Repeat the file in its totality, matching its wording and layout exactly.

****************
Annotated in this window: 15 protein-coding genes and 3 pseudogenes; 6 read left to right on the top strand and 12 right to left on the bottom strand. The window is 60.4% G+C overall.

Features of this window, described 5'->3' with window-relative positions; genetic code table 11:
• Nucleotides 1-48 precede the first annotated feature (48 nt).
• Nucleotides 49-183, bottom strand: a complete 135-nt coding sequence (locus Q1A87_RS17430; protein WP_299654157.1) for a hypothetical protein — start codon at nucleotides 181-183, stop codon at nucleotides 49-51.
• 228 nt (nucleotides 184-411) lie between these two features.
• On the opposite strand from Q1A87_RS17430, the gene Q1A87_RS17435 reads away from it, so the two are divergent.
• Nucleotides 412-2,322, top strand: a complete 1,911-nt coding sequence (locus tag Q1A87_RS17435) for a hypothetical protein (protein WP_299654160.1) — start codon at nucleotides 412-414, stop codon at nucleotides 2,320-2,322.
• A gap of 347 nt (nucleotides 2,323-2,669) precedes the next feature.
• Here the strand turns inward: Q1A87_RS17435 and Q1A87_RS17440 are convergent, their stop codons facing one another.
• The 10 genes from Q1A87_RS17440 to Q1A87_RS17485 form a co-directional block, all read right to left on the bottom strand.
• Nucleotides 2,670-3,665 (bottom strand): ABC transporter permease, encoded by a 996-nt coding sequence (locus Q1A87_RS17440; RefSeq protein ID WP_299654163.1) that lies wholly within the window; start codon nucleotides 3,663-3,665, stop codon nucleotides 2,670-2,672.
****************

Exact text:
Annotated in this window: 15 protein-coding genes and 3 pseudogenes; 6 read left to right on the top strand and 12 right to left on the bottom strand. The window is 60.4% G+C overall.

Features of this window, described 5'->3' with window-relative positions; genetic code table 11:
• Nucleotides 1-48 precede the first annotated feature (48 nt).
• Nucleotides 49-183, bottom strand: a complete 135-nt coding sequence (locus Q1A87_RS17430; protein WP_299654157.1) for a hypothetical protein — start codon at nucleotides 181-183, stop codon at nucleotides 49-51.
• 228 nt (nucleotides 184-411) lie between these two features.
• On the opposite strand from Q1A87_RS17430, the gene Q1A87_RS17435 reads away from it, so the two are divergent.
• Nucleotides 412-2,322, top strand: a complete 1,911-nt coding sequence (locus tag Q1A87_RS17435) for a hypothetical protein (protein WP_299654160.1) — start codon at nucleotides 412-414, stop codon at nucleotides 2,320-2,322.
• A gap of 347 nt (nucleotides 2,323-2,669) precedes the next feature.
• Here the strand turns inward: Q1A87_RS17435 and Q1A87_RS17440 are convergent, their stop codons facing one another.
• The 10 genes from Q1A87_RS17440 to Q1A87_RS17485 form a co-directional block, all read right to left on the bottom strand.
• Nucleotides 2,670-3,665 (bottom strand): ABC transporter permease, encoded by a 996-nt coding sequence (locus Q1A87_RS17440; RefSeq protein ID WP_299654163.1) that lies wholly within the window; start codon nucleotides 3,663-3,665, stop codon nucleotides 2,670-2,672.